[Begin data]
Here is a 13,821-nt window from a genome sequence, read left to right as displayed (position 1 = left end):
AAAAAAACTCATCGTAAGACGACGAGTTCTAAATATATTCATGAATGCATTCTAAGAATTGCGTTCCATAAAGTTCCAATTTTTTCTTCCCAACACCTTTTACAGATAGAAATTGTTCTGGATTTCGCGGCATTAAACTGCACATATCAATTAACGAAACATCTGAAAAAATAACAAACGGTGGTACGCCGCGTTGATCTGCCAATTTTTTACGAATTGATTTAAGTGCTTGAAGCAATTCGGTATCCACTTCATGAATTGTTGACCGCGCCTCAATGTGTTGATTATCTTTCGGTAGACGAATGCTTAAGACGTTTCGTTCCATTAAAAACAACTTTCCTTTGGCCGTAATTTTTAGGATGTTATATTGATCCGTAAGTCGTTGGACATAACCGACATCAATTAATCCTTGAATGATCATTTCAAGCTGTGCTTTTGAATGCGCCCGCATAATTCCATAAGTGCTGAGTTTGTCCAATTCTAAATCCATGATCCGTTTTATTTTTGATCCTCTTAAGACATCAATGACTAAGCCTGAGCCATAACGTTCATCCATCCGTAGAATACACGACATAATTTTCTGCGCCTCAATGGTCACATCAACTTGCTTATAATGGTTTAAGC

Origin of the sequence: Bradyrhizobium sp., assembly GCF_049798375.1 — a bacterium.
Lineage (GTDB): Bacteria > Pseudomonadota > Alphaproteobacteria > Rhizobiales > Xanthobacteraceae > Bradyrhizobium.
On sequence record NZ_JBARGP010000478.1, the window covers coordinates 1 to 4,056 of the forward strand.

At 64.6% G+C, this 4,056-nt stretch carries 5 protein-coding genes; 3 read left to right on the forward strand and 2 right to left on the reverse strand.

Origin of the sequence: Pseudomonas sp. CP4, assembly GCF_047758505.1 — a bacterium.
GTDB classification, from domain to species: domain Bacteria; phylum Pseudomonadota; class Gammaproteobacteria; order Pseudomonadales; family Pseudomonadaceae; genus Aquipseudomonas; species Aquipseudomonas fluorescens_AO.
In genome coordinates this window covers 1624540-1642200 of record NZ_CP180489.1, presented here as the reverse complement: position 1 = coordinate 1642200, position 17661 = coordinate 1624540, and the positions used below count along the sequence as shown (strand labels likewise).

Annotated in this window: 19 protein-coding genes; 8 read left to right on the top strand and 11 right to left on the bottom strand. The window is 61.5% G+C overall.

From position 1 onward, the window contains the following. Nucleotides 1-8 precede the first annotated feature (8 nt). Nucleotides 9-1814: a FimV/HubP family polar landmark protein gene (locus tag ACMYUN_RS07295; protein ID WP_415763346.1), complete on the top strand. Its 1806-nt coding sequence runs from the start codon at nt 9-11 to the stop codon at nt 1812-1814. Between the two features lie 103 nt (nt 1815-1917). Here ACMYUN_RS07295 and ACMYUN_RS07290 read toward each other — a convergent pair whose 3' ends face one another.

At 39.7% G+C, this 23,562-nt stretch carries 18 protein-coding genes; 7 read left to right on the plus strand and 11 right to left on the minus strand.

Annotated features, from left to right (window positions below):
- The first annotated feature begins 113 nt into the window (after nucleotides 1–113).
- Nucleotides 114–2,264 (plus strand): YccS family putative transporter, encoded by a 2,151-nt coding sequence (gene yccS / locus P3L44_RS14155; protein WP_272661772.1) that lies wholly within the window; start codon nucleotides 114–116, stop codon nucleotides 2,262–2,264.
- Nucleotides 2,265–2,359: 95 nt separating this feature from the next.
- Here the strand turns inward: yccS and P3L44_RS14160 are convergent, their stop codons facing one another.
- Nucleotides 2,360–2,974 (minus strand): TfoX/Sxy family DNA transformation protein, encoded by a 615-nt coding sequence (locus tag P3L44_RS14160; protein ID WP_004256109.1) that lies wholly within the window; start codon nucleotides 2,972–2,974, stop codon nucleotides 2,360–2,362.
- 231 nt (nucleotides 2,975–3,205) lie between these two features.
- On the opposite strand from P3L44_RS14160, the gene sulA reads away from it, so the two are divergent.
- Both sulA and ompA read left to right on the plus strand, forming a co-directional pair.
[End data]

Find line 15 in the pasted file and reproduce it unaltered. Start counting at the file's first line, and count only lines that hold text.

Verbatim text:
- Nucleotides 114–2,264 (plus strand): YccS family putative transporter, encoded by a 2,151-nt coding sequence (gene yccS / locus P3L44_RS14155; protein WP_272661772.1) that lies wholly within the window; start codon nucleotides 114–116, stop codon nucleotides 2,262–2,264.